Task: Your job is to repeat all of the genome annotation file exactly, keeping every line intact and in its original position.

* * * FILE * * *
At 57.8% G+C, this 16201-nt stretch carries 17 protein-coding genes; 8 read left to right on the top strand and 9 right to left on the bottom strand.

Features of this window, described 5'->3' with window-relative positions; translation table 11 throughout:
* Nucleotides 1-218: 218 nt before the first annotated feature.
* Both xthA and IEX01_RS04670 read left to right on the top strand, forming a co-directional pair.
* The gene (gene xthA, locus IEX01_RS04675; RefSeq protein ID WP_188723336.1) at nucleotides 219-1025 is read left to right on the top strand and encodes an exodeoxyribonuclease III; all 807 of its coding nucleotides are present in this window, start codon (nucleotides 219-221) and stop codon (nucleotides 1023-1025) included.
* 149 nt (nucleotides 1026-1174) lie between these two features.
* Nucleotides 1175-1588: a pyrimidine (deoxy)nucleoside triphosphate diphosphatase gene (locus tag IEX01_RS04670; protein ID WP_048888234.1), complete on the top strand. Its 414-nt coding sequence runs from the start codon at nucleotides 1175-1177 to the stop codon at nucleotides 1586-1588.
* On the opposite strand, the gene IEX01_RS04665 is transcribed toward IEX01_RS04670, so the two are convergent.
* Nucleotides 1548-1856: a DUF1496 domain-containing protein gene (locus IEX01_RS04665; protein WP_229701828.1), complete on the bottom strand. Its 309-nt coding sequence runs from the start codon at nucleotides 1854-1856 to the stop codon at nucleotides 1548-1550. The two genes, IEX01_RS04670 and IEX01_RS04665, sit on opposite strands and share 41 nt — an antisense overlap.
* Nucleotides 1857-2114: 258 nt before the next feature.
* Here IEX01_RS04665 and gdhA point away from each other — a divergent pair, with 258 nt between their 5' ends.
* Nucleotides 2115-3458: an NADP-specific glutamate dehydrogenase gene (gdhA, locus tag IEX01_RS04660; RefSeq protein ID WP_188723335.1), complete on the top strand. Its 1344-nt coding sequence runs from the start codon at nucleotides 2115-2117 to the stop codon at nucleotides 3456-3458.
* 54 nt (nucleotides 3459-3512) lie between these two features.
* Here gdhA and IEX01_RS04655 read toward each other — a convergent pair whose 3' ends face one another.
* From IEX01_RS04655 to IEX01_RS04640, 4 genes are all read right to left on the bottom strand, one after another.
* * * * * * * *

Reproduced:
At 57.8% G+C, this 16201-nt stretch carries 17 protein-coding genes; 8 read left to right on the top strand and 9 right to left on the bottom strand.

Features of this window, described 5'->3' with window-relative positions; translation table 11 throughout:
* Nucleotides 1-218: 218 nt before the first annotated feature.
* Both xthA and IEX01_RS04670 read left to right on the top strand, forming a co-directional pair.
* The gene (gene xthA, locus IEX01_RS04675; RefSeq protein ID WP_188723336.1) at nucleotides 219-1025 is read left to right on the top strand and encodes an exodeoxyribonuclease III; all 807 of its coding nucleotides are present in this window, start codon (nucleotides 219-221) and stop codon (nucleotides 1023-1025) included.
* 149 nt (nucleotides 1026-1174) lie between these two features.
* Nucleotides 1175-1588: a pyrimidine (deoxy)nucleoside triphosphate diphosphatase gene (locus tag IEX01_RS04670; protein ID WP_048888234.1), complete on the top strand. Its 414-nt coding sequence runs from the start codon at nucleotides 1175-1177 to the stop codon at nucleotides 1586-1588.
* On the opposite strand, the gene IEX01_RS04665 is transcribed toward IEX01_RS04670, so the two are convergent.
* Nucleotides 1548-1856: a DUF1496 domain-containing protein gene (locus IEX01_RS04665; protein WP_229701828.1), complete on the bottom strand. Its 309-nt coding sequence runs from the start codon at nucleotides 1854-1856 to the stop codon at nucleotides 1548-1550. The two genes, IEX01_RS04670 and IEX01_RS04665, sit on opposite strands and share 41 nt — an antisense overlap.
* Nucleotides 1857-2114: 258 nt before the next feature.
* Here IEX01_RS04665 and gdhA point away from each other — a divergent pair, with 258 nt between their 5' ends.
* Nucleotides 2115-3458: an NADP-specific glutamate dehydrogenase gene (gdhA, locus tag IEX01_RS04660; RefSeq protein ID WP_188723335.1), complete on the top strand. Its 1344-nt coding sequence runs from the start codon at nucleotides 2115-2117 to the stop codon at nucleotides 3456-3458.
* 54 nt (nucleotides 3459-3512) lie between these two features.
* Here gdhA and IEX01_RS04655 read toward each other — a convergent pair whose 3' ends face one another.
* From IEX01_RS04655 to IEX01_RS04640, 4 genes are all read right to left on the bottom strand, one after another.